Now, I am not knocking IT people here, they play a really important role in the tech ecosystem, especially for larger companies.  But, for all of my years in this industry I’ve never worked in IT, called myself an IT person, or looked for a job in IT.  I am a software engineer.

So, what’s the big deal?

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Announcing BarCamp Django SF

We’re excited to announce that the first BarCamp Django SF will take place at Eventbrite’s San Francisco HQ October 4th-5th, 2014. For a solid weekend, Django developers and enthusiasts spanning all skill levels and coming from a wide range of backgrounds will come together in a friendly, cooperative environment designed to educate and inspire collaboration. For 30 hours we’ll learn, build, play, and connect with others.

BarCamp Django SF will run for two days from 10am Saturday (10/4) morning until 4pm Sunday  (10/5).  Doors will be open throughout the duration of the event, and attendees are welcome to camp out overnight. (If you do plan on camping, please plan on bringing your own camping gear: sleeping bag, blow up bed, pillows & blankets and a toothbrush.)

A BarCamp is an ad-hoc conference (an un-conference, if you will). At BarCamps, everyone who attends is expected to actively contribute in some way – by giving a talk, arranging an activity, getting involved in an interactive session or generally helping out with running the event.

Grab your ticket

BarCamp Django SF is a community event
What does that mean? First, 100% of the ticket price will be donated to the Django Software Foundation. This event will rely on donations for space, meals, technology, and everything else required to keep 150 developers fueled for 30 hours.

Second, everyone pitches in. Attendees give talks, select workshops, help with setup, cleanup, and taking care of the space. Not only does it help us keep costs low, it adds to the collaborative nature of the BarCamp.

Third, unlike regular conferences, the schedule for a BarCamp isn’t set in advance; instead, it’s organized by the attendees at the start of the event. The schedule starts as an empty grid, with rooms and time slots but no sessions. Participants then write down the session they want to run on an index card and assign themselves a slot on the grid.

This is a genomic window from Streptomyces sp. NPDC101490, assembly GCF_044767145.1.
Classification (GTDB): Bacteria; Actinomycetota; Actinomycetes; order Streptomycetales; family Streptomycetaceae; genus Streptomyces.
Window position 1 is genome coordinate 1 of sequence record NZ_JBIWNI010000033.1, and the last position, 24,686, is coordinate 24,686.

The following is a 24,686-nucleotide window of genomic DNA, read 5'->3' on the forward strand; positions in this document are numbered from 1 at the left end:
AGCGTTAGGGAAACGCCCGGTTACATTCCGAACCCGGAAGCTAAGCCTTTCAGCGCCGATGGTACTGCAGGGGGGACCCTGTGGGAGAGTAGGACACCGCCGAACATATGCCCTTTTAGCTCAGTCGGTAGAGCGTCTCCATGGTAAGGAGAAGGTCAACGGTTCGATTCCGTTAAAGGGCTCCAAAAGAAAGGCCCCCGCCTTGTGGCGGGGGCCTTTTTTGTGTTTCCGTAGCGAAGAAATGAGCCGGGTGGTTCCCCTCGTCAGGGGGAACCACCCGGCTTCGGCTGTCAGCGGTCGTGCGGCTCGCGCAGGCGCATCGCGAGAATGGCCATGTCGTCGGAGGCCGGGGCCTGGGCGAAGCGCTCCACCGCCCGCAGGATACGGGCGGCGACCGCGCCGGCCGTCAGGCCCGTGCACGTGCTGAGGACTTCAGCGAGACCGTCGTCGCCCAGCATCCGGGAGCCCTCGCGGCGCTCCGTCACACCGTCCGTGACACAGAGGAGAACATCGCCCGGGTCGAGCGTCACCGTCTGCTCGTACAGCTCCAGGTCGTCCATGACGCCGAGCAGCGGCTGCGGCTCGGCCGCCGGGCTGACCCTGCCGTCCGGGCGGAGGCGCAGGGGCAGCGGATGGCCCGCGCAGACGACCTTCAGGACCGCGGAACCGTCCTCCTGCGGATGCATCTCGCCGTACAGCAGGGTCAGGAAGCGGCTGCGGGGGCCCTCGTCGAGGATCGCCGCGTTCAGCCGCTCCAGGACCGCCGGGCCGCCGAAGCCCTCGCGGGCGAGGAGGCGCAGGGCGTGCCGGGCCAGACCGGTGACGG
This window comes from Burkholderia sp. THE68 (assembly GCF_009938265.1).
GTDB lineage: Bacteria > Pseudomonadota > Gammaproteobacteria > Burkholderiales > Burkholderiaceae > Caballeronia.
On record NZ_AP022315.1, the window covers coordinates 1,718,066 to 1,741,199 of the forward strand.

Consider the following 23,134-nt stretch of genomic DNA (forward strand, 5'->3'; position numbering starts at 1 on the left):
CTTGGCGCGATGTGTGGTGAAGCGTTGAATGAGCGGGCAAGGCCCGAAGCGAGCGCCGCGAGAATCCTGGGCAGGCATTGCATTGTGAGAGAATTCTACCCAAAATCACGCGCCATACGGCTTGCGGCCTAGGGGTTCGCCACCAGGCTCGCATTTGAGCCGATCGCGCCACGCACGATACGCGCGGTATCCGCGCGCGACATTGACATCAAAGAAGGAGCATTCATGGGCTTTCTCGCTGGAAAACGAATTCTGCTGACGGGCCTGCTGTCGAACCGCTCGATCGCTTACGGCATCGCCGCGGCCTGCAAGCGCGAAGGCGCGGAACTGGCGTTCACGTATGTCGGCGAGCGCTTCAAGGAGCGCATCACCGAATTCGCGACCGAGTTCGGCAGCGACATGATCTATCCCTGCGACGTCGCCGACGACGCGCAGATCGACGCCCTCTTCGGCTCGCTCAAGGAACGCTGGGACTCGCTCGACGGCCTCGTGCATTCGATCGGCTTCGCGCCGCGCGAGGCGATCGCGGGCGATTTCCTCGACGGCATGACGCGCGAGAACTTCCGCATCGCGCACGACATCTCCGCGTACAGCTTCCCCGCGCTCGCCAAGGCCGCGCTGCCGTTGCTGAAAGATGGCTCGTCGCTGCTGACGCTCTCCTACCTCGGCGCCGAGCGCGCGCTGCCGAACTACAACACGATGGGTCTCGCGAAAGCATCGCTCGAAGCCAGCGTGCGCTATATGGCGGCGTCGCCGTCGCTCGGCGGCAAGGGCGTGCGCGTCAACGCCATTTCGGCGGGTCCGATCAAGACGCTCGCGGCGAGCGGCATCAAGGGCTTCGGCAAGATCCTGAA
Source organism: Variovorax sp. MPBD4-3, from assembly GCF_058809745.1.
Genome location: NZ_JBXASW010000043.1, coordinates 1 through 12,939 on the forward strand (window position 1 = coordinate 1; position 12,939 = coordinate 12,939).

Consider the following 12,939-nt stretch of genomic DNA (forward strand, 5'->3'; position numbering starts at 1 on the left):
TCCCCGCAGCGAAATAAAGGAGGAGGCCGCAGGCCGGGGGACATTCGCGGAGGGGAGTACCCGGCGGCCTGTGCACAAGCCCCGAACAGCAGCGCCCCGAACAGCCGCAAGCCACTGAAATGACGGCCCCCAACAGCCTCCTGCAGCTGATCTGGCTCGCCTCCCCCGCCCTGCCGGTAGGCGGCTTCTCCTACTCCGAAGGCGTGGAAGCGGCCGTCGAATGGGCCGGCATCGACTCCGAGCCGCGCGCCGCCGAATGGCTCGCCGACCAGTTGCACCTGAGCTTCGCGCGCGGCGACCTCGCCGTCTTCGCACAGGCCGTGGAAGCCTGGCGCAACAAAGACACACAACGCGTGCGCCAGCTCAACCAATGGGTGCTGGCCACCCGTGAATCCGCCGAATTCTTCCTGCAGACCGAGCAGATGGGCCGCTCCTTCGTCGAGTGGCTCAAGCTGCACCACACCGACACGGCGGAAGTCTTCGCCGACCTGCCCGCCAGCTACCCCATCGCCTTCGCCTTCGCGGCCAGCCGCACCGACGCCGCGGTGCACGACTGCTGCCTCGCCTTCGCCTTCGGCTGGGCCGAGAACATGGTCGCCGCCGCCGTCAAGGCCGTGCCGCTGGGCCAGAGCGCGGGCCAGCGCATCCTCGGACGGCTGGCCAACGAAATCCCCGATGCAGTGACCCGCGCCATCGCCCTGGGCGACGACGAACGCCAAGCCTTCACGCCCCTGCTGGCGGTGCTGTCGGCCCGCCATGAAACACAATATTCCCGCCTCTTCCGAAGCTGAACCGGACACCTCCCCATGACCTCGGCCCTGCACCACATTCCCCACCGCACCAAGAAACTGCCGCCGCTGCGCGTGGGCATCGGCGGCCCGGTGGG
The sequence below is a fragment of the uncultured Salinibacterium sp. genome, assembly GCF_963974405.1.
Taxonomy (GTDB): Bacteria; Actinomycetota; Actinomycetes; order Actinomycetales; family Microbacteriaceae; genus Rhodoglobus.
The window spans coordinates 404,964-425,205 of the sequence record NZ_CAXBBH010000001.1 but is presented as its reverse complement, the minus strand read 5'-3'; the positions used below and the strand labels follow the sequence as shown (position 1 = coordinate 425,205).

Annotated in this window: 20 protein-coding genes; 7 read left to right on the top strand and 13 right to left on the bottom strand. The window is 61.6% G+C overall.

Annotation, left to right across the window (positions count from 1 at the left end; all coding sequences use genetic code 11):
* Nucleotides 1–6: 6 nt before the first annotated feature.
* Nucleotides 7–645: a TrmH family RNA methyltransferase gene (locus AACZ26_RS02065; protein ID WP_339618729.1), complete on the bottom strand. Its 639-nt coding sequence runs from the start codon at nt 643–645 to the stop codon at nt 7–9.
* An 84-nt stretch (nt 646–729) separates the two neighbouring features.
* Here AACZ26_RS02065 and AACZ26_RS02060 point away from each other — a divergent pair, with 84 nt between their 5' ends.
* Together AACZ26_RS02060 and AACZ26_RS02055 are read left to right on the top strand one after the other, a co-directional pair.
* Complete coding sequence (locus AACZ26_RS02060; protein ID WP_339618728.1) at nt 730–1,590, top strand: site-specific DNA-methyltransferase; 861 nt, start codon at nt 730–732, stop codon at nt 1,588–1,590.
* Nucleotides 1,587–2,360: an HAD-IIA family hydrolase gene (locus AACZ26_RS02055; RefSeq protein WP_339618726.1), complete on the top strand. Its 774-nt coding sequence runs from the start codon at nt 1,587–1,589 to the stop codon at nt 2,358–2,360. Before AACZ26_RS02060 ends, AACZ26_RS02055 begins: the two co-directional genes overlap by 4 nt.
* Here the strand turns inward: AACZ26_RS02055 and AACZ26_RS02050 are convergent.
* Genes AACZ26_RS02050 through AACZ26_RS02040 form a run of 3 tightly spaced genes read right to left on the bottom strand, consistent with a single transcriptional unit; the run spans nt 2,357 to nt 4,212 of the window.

How does ticketing work?
We are charging $15 a ticket to curb no-shows as space is limited, the event capacity is capped at 150 attendees to encourage participation from everyone. Again, all proceeds from ticket sales  are donated to the Django Software Foundation.

We’ll be releasing tickets in several rounds today and over the next few weeks to ensure equal access. Get your ticket here.

Limited numbers of tickets will be released on:

• 9/4 @ 10am PST
• 9/10 @ 4pm PST
• 9/17 @ 12pm PST
• 9/24 @ 8pm PST

We’re looking forward to building our community of Django enthusiasts. 

BarCamp Django SF is a professional event, and we want the space to be welcoming to all members of the community. All attendees must agree to abide by the Eventbrite Code of Conduct.

Heavy Hitters in Redis

When running a public-facing website like Eventbrite, there are a number of reasons to keep track of your most active IP Addresses, API Keys or User IDs. Unfortunately, if you have a site that sees significant traffic, the volume of data you need to store and process to generate these “Heavy Hitter” statistics can become daunting.

To illustrate some of the issues with trying to generate these counts, let’s simulate a naive counting algorithm with some Python like this:

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Seat Designer (part 2): Design patterns

What’s it take to be a frontend engineer? It isn’t jQuery or a bad ass library that has promised to change your life. It also isn’t the ability to write “pure” javascript. What it really takes is understanding all the design patterns at your disposal, and how they fit together to power a munitions depo of frontend weapons. You’re about to enter a war zone, and you need heavy artillery.

While developing seat designer we used a lot of patterns and tactics to keep our code base clean and happy. We learned a lot from Addy Osmani’s book on design patterns useful for frontend.

Here are 3 of the most powerful patterns we used during the creation of seat designer: